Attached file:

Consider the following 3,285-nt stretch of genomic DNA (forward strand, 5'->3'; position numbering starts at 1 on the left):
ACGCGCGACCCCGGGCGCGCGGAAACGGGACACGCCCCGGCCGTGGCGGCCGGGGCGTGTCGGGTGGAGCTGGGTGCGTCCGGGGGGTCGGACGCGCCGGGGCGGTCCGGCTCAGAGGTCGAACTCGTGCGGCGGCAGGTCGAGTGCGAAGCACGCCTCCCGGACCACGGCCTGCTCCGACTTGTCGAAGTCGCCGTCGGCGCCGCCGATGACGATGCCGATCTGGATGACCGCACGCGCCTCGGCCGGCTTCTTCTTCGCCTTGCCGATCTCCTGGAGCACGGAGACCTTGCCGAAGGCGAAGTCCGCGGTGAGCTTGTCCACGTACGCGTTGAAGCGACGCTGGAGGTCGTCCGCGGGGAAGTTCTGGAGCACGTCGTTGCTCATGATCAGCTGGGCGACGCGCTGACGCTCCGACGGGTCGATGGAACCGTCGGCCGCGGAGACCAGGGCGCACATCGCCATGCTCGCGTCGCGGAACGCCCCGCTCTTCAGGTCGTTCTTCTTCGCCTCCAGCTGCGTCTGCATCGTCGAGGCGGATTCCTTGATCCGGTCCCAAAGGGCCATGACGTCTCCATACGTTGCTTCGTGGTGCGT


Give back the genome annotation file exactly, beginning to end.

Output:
Consider the following 3,285-nt stretch of genomic DNA (forward strand, 5'->3'; position numbering starts at 1 on the left):
ACGCGCGACCCCGGGCGCGCGGAAACGGGACACGCCCCGGCCGTGGCGGCCGGGGCGTGTCGGGTGGAGCTGGGTGCGTCCGGGGGGTCGGACGCGCCGGGGCGGTCCGGCTCAGAGGTCGAACTCGTGCGGCGGCAGGTCGAGTGCGAAGCACGCCTCCCGGACCACGGCCTGCTCCGACTTGTCGAAGTCGCCGTCGGCGCCGCCGATGACGATGCCGATCTGGATGACCGCACGCGCCTCGGCCGGCTTCTTCTTCGCCTTGCCGATCTCCTGGAGCACGGAGACCTTGCCGAAGGCGAAGTCCGCGGTGAGCTTGTCCACGTACGCGTTGAAGCGACGCTGGAGGTCGTCCGCGGGGAAGTTCTGGAGCACGTCGTTGCTCATGATCAGCTGGGCGACGCGCTGACGCTCCGACGGGTCGATGGAACCGTCGGCCGCGGAGACCAGGGCGCACATCGCCATGCTCGCGTCGCGGAACGCCCCGCTCTTCAGGTCGTTCTTCTTCGCCTCCAGCTGCGTCTGCATCGTCGAGGCGGATTCCTTGATCCGGTCCCAAAGGGCCATGACGTCTCCATACGTTGCTTCGTGGTGCGT